Polyester polyols are also suitable. These polyester polyols include reaction products of polyols, preferably diols, with polycarboxylic acids or their anhydrides, preferably dicarboxylic acids or dicarboxylic acid anhydrides. The polycarboxylic acids or anhydrides may be aliphatic, cycloaliphatic, aromatic and/or heterocyclic and may be substituted, such as with halogen atoms. The polycarboxylic acids may be unsaturated. Examples of these polycarboxylic acids include succinic acid, adipic acid, terephthalic acid, isophthalic acid, trimellitic anhydride, phthalic anhydride, maleic acid, maleic acid anhydride and fumaric acid. The polyols used in making the polyester polyols preferably have an equivalent weight of about 150 or less and include ethylene glycol, 1,2- and 1,3-propylene glycol, 1,4- and 2,3-butane diol, 1,6-hexane diol, 1,8-octane diol, neopentyl glycol, cyclohexane dimethanol, 2-methyl-1,3-propane diol, glycerine, trimethylol propane, 1,2,6-hexane triol, 1,2,4-butane triol, trimethylolethane, pentaerythritol, quinitol, mannitol, sorbitol, methyl glycoside, diethylene glycol, triethylene glycol, tetraethylene glycol, dipropylene glycol, dibutylene glycol and the like. Polycaprolactone polyols such as those sold by The Dow Chemical Company under the trade name “Tone” are also useful.
It is preferred that the polyol component includes a tertiary amine-containing polyol and/or an amine-functional compound. The presence of these materials tends to increase the reactivity of the polyol component during the early stages of its reaction with the polyisocyanate component. This in turn helps the reaction mixture to build viscosity more quickly when first mixed and applied without unduly decreasing cream time, and thus reduces run-off or leakage.
Such tertiary amine-containing polyols include, for example, triisopropanol amine, triethanolamine and ethylene and/or propylene oxide adducts of ethylene diamine, toluene diamine or aminoethylpiperazine having a molecular weight of up to about 800, preferably up to about 400. Also of interest are the so-called “Mannich” polyols, which are the alkoxylated reaction products of a phenol, formaldehyde and a secondary amine. When present, tertiary amine-containing polyols may constitute a minor or a major component of the polyol component. (In this invention, a “major” or “main” amount or a “major” or “main” component is one constituting at least 50 weight percent of the polyol component as a whole.) For example, the tertiary amine-containing polyol may constitute from about 1 to about 80% or 50-80% by weight of the polyol component.
The amine-functional compound is a compound having at least two isocyanate-reactive groups, of which at least one is a primary or secondary amine group. Among these are monoethanolamine, diethanolamine, monoisopropanol amine, diisopropanol amine and the like, and aliphatic polyamines such as aminoethylpiperazine, diethylene triamine, triethylene tetraamine and tetraethylenepentaamine. Also included among these compounds are the so-called aminated polyethers in which all or a portion of the hydroxyl groups of a polyether polyol are converted to primary or secondary amine groups. Suitable such aminated polyethers are sold by Huntsman Chemicals under the trade name JEFFAMINEŽ. Typical conversions of hydroxyl to amine groups for these commercial materials range from about 70-95%, and thus these commercial products contain some residual hydroxyl groups in addition to the amine groups. Preferred among the aminated polyethers are those having a weight per isocyanate-reactive group of about 100 to 1700 daltons, especially about 100 to 250 daltons, and having 2 to 4 isocyanate-reactive groups per molecule.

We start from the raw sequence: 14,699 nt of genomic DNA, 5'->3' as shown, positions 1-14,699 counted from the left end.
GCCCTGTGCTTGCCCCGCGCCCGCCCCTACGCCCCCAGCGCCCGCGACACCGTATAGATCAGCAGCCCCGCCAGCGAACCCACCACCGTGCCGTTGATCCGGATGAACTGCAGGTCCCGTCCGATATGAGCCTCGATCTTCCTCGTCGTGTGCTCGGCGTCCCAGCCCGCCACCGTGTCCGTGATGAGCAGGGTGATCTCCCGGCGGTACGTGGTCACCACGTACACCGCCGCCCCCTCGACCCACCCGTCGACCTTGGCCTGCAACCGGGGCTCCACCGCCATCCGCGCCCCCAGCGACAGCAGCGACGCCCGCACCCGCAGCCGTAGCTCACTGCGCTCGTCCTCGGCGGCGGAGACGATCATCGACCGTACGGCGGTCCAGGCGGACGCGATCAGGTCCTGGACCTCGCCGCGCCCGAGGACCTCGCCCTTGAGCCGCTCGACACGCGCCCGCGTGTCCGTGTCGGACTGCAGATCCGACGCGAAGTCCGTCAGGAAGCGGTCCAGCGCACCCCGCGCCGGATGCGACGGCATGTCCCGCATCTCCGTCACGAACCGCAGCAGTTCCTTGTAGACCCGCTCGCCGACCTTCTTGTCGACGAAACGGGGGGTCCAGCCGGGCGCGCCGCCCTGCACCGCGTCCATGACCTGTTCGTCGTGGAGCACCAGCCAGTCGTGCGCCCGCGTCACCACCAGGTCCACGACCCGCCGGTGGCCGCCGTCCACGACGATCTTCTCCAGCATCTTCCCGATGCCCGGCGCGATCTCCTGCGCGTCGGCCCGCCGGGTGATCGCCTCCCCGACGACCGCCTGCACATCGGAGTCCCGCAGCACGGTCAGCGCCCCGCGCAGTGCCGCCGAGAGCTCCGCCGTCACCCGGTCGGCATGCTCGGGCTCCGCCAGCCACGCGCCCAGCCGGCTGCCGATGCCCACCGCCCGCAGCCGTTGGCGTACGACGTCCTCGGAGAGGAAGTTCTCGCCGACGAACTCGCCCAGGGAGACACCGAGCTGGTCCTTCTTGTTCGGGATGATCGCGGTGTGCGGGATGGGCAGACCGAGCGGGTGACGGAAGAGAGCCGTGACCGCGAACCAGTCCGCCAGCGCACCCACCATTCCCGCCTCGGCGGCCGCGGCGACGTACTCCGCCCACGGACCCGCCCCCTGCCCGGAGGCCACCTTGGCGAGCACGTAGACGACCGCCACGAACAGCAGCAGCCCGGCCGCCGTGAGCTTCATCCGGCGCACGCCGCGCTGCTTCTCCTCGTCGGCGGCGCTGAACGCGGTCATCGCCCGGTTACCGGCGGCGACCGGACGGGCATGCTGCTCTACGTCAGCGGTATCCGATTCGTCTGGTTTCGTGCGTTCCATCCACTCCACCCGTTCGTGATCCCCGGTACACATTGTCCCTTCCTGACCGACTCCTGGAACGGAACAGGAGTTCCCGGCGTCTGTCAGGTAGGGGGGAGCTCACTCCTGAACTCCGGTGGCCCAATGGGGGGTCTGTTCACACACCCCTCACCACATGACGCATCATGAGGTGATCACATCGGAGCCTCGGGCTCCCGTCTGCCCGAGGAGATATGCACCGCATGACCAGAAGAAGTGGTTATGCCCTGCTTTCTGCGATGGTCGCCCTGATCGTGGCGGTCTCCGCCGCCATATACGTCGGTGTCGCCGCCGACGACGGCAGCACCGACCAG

These amine-functional compounds advantageously constitute no greater than about 30 weight percent, preferably from about 0.25 to about 15 weight percent, especially from about 1 to about 5 weight percent of the total weight of the polyol component.
In order to impart toughness to the foam, a minor amount of a high (i.e. 800 or higher, preferably about 1500-3000) equivalent weight polyol may be added to the polyol component, as well. This high equivalent weight polyol is preferably a polyether polyol having two to three hydroxyl groups per molecule. It more preferably is a poly(propylene oxide) that may be end-capped with up to 30% (by weight of the polyol) of poly(ethylene oxide). The high equivalent weight polyol may contain dispersed polymer particles. These materials are commercially known and are commonly referred to as “polymer polyols” (or, sometimes “copolymer polyols”). The dispersed polymer particles may be, for example, polymers of a vinyl monomer (such as styrene, acrylonitrile or styrene-acrylonitrile particles), polyurea particles or polyurethane particles. Polymer or copolymer polyols containing from about 2 to about 50% or more by weight dispersed polymer particles are suitable. When used, this polymer or copolymer polyol may constitute up to about 45%, preferably from about 5 to about 40%, of the weight of all isocyanate-reactive materials in the polyol component.
The polyisocyanate and polyol components are reacted in the presence of at least one blowing agent. A wide variety of blowing agents can be used, including water, various hydrocarbons, various hydrofluorocarbons, a variety of chemical blowing agents that produce nitrogen or carbon dioxide under the conditions of the foaming reaction, and the like.